On a sidenote, related to what Null1024 mentionned about Jo Engine 9.0 potentially breaking some stuff, it seems that the exect on slave function doesn't work anymore as it should (it used to work in Sonic Z-Treme, but I had to remove it since it didn't execute the functions after upgrading.
I tested the Shooter demo (which also use the slave) and it's also broken, which further proves issues with the slave functions.

I managed to build my custom binary file format and read it on the Saturn, so I can display a mesh loaded from a binary file on the CD.

My concern now is that I'm using the jo_fs_read_file, which returns a char stream, which takes memory while I'm loading everything to the right place.
It's not a huge problem while loading small images and sound files, but for a map taking 1 MB, it just won't be doable (unless I'm mistaken and got it all wrong).

Is there a way, in Jo Engine, to just use a pointer to read the file and return each time only what you need (like 8, 16, 24 or 32 bits from a start pointer)?
If not, can it be added in the next version?

Share your code / 3D Map tool + FPS demo
« on: July 21, 2017, 08:57:49 pm »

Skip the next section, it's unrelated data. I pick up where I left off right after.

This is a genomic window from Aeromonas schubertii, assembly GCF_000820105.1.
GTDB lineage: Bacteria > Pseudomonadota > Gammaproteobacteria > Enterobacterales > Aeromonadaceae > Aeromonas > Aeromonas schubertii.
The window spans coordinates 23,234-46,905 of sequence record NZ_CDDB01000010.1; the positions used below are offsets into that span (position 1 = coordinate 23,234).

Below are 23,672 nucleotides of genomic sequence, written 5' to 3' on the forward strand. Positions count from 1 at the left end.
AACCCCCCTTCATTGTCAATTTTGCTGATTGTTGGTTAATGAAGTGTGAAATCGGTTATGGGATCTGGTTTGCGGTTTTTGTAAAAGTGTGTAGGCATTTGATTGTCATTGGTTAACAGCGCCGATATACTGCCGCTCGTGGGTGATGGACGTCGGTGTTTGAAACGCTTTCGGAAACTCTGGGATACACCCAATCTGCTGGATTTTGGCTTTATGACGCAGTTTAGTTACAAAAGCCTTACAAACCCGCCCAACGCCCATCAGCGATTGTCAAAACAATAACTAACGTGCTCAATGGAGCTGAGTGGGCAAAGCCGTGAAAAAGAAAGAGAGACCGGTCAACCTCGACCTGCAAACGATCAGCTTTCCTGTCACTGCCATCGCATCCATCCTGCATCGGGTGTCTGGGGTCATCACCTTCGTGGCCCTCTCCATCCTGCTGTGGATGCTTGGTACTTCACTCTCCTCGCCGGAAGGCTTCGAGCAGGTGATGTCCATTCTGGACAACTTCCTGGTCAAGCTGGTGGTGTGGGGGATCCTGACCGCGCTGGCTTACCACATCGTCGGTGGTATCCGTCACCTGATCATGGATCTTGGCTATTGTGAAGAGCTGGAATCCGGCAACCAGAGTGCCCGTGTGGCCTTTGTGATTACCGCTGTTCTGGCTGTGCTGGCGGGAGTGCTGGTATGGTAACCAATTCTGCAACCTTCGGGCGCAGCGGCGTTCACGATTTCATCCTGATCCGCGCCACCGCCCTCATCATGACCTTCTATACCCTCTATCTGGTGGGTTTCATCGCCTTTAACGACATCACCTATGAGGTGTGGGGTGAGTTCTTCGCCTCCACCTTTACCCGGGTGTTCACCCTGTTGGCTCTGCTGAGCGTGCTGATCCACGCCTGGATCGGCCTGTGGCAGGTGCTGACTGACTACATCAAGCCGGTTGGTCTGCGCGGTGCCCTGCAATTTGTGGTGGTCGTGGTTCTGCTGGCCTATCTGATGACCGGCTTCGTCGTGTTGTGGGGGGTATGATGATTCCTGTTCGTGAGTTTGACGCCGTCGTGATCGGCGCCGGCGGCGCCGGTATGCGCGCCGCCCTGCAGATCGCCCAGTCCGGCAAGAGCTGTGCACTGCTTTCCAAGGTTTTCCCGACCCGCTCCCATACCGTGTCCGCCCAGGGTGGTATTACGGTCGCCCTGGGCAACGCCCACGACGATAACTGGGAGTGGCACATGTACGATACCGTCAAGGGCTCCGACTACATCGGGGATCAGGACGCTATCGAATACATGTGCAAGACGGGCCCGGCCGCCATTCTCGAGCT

Hi all,

I wrote a little tool to convert a level's polygons into bounding boxes (axis-aligned).
It merges the bounding boxes (BB) with their neighbour to reduce the amount of boxes.
It also calculates the slopes on one axis (x or z), but it doesn't generate the heigth masks yet (on my to do list).
It will be complicated to explain as I didn't add an example (on my to do list), so read carefuly and don't hesitate if you have questions.

Ok, now for the explanations (I'll try to explain, but I hope you guys will understand)

The idea is like this : you use a function similar to the Jo_intersect, but add the z axis... or just do 2 jo_intersect and replace the x with the z value for the second function.
Do 2 or 3 collision checks (x/z and y, or x and z and y - I suggest you go for 3)

If the collision mask value is -1, then just use it as is : you have a collision and just stop the movement on that direction.

If the mask is 0 or higher, then you just do a lookup in an array of values. The arrays I use are only 2 dimensions (because of memory constraints), but you could do 3 dimensions arrays as well for hills and other shapes.

Example : You know you have a slope if the rotation value on the x-axis isn't 0. So you look for a mask.